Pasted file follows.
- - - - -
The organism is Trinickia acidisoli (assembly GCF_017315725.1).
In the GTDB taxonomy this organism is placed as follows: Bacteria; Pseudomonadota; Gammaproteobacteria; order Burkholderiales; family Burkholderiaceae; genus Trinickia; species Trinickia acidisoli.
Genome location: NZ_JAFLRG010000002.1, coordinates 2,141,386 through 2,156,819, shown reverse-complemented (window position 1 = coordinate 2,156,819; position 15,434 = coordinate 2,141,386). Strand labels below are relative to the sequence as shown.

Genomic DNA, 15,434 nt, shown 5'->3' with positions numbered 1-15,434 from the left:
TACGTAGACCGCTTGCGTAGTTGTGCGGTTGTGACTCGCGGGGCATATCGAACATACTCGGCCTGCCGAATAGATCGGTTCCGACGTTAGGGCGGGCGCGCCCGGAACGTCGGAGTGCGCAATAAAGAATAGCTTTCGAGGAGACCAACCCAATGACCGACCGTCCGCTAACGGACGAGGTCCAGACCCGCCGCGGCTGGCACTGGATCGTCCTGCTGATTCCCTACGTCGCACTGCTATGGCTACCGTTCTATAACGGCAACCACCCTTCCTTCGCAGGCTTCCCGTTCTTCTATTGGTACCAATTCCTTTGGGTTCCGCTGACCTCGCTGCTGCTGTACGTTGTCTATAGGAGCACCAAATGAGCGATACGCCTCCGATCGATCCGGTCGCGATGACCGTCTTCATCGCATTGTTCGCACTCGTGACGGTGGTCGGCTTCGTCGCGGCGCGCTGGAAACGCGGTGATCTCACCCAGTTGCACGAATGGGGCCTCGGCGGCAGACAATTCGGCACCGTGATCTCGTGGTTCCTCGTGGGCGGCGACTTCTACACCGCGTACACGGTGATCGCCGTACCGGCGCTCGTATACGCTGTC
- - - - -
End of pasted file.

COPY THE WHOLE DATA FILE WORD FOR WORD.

The organism is Trinickia acidisoli (assembly GCF_017315725.1).
In the GTDB taxonomy this organism is placed as follows: Bacteria; Pseudomonadota; Gammaproteobacteria; order Burkholderiales; family Burkholderiaceae; genus Trinickia; species Trinickia acidisoli.
Genome location: NZ_JAFLRG010000002.1, coordinates 2,141,386 through 2,156,819, shown reverse-complemented (window position 1 = coordinate 2,156,819; position 15,434 = coordinate 2,141,386). Strand labels below are relative to the sequence as shown.

Genomic DNA, 15,434 nt, shown 5'->3' with positions numbered 1-15,434 from the left:
TACGTAGACCGCTTGCGTAGTTGTGCGGTTGTGACTCGCGGGGCATATCGAACATACTCGGCCTGCCGAATAGATCGGTTCCGACGTTAGGGCGGGCGCGCCCGGAACGTCGGAGTGCGCAATAAAGAATAGCTTTCGAGGAGACCAACCCAATGACCGACCGTCCGCTAACGGACGAGGTCCAGACCCGCCGCGGCTGGCACTGGATCGTCCTGCTGATTCCCTACGTCGCACTGCTATGGCTACCGTTCTATAACGGCAACCACCCTTCCTTCGCAGGCTTCCCGTTCTTCTATTGGTACCAATTCCTTTGGGTTCCGCTGACCTCGCTGCTGCTGTACGTTGTCTATAGGAGCACCAAATGAGCGATACGCCTCCGATCGATCCGGTCGCGATGACCGTCTTCATCGCATTGTTCGCACTCGTGACGGTGGTCGGCTTCGTCGCGGCGCGCTGGAAACGCGGTGATCTCACCCAGTTGCACGAATGGGGCCTCGGCGGCAGACAATTCGGCACCGTGATCTCGTGGTTCCTCGTGGGCGGCGACTTCTACACCGCGTACACGGTGATCGCCGTACCGGCGCTCGTATACGCTGTC